Calgary, Alberta* #2 #2 Copper Pipe $3.70 / lb 

Ferrous Market News

Oil’s Fault… Again 😒

If you told anyone that you took two slips over a period of two weeks, they would think that you had a bit of a problem and need to get checked out. But here, we see steel prices dip two weeks in a row. The markets have shown signs of weakness with the oil market instability and because it is the middle of the summer, whereas demand and transportation costs are increasing. 

Overall, we have seen the steel price remain fairly high as we’ve seen a slight pullback in the oil markets. We expect to see steel prices pulling back again come August and possibly for a fourth time in September, just based on oil markets getting filled with millions of barrels more per day out of the Middle East. This will cause transportation costs to start to decrease and could be a sign that steel prices will start to go down.

Reported Ferrous Scrap Prices (7/14 – 7/20):




Elmsford, NY #1 Unprepared  $8.40 / CW
Wood Dale, IL Steel $0.09 / lb
Wynne, AR Scrap Iron $0.13 / lb
Garland, TX Tin Babbitt $0.08 / lb 
Sharon Hill, PA Light Iron $0.10 / lb 
Salina, KS Shreddable Steel $140 /ton
South Windsor, CT #1 Prepared $280 / ton
Scranton, NY Cast Iron $283 / ton
Zion, IL Shreddable Steel $250 / ton
Oklahoma City, OK Shreddable Steel $120 / ton 
St. Catherines, Ontario* Shredding Material $335 / NT 

Other Metal Markets

Stainless steel and the nickel market have finally started to rebound. It’s been nice to see these markets increasing overall since we’ve seen the high-temperature alloy industry is one of the slower-moving ones over this recovery.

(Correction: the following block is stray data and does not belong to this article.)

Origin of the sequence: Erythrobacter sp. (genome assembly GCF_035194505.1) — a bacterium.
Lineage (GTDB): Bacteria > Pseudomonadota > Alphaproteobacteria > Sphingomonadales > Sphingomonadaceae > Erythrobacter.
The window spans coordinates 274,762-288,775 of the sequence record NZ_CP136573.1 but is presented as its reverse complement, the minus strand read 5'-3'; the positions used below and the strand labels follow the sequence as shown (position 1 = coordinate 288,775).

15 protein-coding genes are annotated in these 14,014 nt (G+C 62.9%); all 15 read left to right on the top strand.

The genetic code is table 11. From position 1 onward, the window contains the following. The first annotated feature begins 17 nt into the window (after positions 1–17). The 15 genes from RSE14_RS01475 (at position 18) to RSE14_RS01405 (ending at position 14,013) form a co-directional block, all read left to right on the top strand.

The pricing for 304 stainless and 316 stainless increased by over $0.20 this year, which has reinvigorated the market, especially as travel and business travel started to pick up again. We hope that these markets continue and possibly get closer to the $0.80-0.90 range, the way we saw it about seven years ago.

Catalytic Converter Market News



Rhodium Fluctuations 📉

The market stabilized over the last week, even though we did see a bit of a dip on Monday due to the overall financial situation. These markets right now are in a stable position, with rhodium prices being one of the most fluctuating items that have started to gain legs over the last two weeks. This does not mean that we can’t see another epic increase from $18,820 per ounce again, but we’re also expecting a little more calm waters than we were before.

One of the most interesting things that we’ve heard people complaining about regarding their catalytic converter prices has been that the buyers are not always available. Sometimes they could take four or five days to get back to them, and by that time, they need the money for their cats. This has been one of the biggest problems that the team at RRCats.com has been able to identify. Because of that, they started a process for your material that is hopefully easier than any of the other services you’ve dealt with before.

Scrap Catalytic Converter Prices This Week (7/14 – 7/20):

Cat Type/Serial Number


Foreign – Pre $85/@
Foreign – Medium  $352/@
Foreign – Large  $380/ @
Domestic  $215 / @
GM – Small Breadloaf $300/ @
GM – Large Breadload  $200/ @
Bead Jumbo $149/ @


Thank You.

Let us know if we can change this newsletter or add anything to it that will help you learn more about the metals market and learn about other markets that will affect your scrap prices in the future. We look forward to hearing your ideas and until next week, scrap you later.

– Tom